Canadian Forest Service Publications
Western pine beetle populations in California in Arizona and California differ in their aggregation pheronome composition. 2016. Pureswaran, D.S.; Hofstetter, R.W.; Sullivan, B.T.; Grady, A.M.; Brownie, C. Journal of Chemical Ecology 42:404-413.
Available from: Laurentian Forestry Centre
Catalog ID: 36886
CFS Availability: PDF (request by e-mail)
We compared pheromone production and response for populations of western pine beetle, Dendroctonus brevicomis LeConte, from sites in northern Arizona and northern California. Volatiles were collected from individuals of both sexes that had mined as a pair in a Pinus ponderosa log for 1 d, and they were subsequently analyzed by gas chromatography coupled to mass-spectrometry. Principal component analysis of quantities of Dendroctonus pheromone components indicated strong site-associated clustering of blend composition for females but not males. Much of the clustering in females evidently was due to differences in the production of endo- and exo-brevicomin, which occurred in average ratios of 0.1:1 and 19:1 for populations in the California and Arizona sites, respectively. In the California site, exo- was better than endo-brevicomin in enhancing trap catches of both sexes to lures containing the host-tree odor α-pinene and the male-produced aggregation pheromone component frontalin. In an identical test in the Arizona site, endo- was a better adjuvant than exo-brevicomin for male attraction, whereas females did not show a significant preference. At neither location were the isomers antagonistic to one another in activity. Thus, one aggregation pheromone has apparently diverged between these populations, concurrent with published evidence that D. brevicomis on either side of the Great Basin are genetically distinct and are possibly different species. Furthermore, production of and response to the isomers of brevicomin by flying Dendroctonus frontalis Zimmermann in the Arizona site were similar to those of sympatric D. brevicomis. This interspecific signal overlap is likely sustainable since joint species mass-attacks may assist both species in overcoming host defenses, thereby increasing host availability.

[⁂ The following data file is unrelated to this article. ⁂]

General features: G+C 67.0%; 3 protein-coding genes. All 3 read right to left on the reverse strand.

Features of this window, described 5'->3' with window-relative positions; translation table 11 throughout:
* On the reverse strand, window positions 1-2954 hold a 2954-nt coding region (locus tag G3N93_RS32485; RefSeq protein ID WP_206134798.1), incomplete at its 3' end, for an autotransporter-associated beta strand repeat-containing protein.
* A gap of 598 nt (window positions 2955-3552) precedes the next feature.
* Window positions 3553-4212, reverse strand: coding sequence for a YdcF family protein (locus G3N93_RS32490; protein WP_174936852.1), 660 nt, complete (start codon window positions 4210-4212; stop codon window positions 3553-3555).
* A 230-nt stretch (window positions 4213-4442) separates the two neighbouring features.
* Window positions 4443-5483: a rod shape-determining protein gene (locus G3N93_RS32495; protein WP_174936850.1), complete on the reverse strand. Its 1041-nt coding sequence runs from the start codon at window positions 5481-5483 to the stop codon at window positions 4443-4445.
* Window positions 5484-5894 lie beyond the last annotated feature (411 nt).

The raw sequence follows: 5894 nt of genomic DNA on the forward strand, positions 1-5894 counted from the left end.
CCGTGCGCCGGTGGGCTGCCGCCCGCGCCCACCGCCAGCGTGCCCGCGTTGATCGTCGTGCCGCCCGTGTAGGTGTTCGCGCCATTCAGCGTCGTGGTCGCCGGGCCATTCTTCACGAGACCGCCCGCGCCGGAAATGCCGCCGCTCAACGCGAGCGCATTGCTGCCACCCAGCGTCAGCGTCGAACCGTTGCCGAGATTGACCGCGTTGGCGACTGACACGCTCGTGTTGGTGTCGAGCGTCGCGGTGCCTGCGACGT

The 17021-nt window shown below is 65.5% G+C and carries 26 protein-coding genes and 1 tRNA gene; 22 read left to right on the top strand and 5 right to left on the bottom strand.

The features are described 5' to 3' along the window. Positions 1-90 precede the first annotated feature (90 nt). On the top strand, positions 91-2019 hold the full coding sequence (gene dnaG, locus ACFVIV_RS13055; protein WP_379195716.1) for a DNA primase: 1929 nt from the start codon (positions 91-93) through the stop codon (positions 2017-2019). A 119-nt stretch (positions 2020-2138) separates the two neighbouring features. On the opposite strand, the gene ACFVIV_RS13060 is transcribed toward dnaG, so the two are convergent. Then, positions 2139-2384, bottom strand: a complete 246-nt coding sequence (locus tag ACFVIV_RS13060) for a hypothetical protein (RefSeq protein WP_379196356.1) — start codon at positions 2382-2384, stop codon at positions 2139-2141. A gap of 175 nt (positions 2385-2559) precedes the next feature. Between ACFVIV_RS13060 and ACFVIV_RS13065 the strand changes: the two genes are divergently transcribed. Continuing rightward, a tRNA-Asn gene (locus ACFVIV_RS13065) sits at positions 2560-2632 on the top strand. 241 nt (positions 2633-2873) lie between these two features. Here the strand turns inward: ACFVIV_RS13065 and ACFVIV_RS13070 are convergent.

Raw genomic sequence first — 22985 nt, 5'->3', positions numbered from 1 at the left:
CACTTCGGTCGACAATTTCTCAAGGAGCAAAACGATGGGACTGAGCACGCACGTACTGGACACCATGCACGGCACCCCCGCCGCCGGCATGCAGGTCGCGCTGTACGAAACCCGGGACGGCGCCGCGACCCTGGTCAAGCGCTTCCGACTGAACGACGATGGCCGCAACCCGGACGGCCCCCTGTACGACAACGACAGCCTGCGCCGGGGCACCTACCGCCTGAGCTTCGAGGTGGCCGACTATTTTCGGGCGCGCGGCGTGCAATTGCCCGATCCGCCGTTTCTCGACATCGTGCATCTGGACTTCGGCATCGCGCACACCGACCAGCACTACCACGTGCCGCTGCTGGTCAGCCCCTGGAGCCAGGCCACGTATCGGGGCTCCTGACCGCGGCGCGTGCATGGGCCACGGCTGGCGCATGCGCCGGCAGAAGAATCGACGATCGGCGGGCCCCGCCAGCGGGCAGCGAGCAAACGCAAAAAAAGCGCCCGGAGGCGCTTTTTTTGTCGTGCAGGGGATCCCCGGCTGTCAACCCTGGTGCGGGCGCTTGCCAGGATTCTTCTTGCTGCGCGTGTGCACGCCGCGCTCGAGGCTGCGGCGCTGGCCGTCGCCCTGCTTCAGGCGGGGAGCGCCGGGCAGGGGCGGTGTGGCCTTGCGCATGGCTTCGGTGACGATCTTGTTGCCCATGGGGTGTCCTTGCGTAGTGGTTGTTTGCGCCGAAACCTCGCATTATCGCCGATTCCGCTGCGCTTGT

Plain Language Summary
The purpose of this study was to compare pheromone production between two species of western pine beetles in Arizona and California. Pheromones are chemicals produced by insects in order to find mating partners.
Researchers discovered that both species of pine beetles studied can detect the pheromones emitted by the other species, despite the fact that the chemical composition of these pheromones varies between the two species. As a result, they attack a greater number of host trees.
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